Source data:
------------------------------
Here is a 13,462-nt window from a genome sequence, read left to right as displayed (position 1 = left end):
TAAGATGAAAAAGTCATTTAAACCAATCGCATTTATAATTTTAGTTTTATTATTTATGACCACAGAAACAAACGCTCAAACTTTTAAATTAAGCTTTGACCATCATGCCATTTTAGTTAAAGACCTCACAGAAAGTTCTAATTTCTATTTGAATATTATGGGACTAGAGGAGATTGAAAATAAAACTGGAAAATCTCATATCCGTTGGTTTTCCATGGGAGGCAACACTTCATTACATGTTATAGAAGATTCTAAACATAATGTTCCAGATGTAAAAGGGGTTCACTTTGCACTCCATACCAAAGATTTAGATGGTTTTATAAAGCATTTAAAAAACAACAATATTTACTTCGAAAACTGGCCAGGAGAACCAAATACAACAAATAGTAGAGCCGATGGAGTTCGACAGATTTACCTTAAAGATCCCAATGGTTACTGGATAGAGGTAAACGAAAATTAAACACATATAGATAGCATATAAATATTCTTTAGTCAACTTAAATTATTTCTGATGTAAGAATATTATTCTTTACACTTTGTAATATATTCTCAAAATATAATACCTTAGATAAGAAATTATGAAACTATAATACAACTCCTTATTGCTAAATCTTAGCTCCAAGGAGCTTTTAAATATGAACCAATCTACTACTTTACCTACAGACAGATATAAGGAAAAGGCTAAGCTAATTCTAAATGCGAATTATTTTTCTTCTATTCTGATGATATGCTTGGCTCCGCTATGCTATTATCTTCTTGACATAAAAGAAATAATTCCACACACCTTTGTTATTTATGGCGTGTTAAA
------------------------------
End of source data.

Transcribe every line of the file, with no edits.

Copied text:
Here is a 13,462-nt window from a genome sequence, read left to right as displayed (position 1 = left end):
TAAGATGAAAAAGTCATTTAAACCAATCGCATTTATAATTTTAGTTTTATTATTTATGACCACAGAAACAAACGCTCAAACTTTTAAATTAAGCTTTGACCATCATGCCATTTTAGTTAAAGACCTCACAGAAAGTTCTAATTTCTATTTGAATATTATGGGACTAGAGGAGATTGAAAATAAAACTGGAAAATCTCATATCCGTTGGTTTTCCATGGGAGGCAACACTTCATTACATGTTATAGAAGATTCTAAACATAATGTTCCAGATGTAAAAGGGGTTCACTTTGCACTCCATACCAAAGATTTAGATGGTTTTATAAAGCATTTAAAAAACAACAATATTTACTTCGAAAACTGGCCAGGAGAACCAAATACAACAAATAGTAGAGCCGATGGAGTTCGACAGATTTACCTTAAAGATCCCAATGGTTACTGGATAGAGGTAAACGAAAATTAAACACATATAGATAGCATATAAATATTCTTTAGTCAACTTAAATTATTTCTGATGTAAGAATATTATTCTTTACACTTTGTAATATATTCTCAAAATATAATACCTTAGATAAGAAATTATGAAACTATAATACAACTCCTTATTGCTAAATCTTAGCTCCAAGGAGCTTTTAAATATGAACCAATCTACTACTTTACCTACAGACAGATATAAGGAAAAGGCTAAGCTAATTCTAAATGCGAATTATTTTTCTTCTATTCTGATGATATGCTTGGCTCCGCTATGCTATTATCTTCTTGACATAAAAGAAATAATTCCACACACCTTTGTTATTTATGGCGTGTTAAA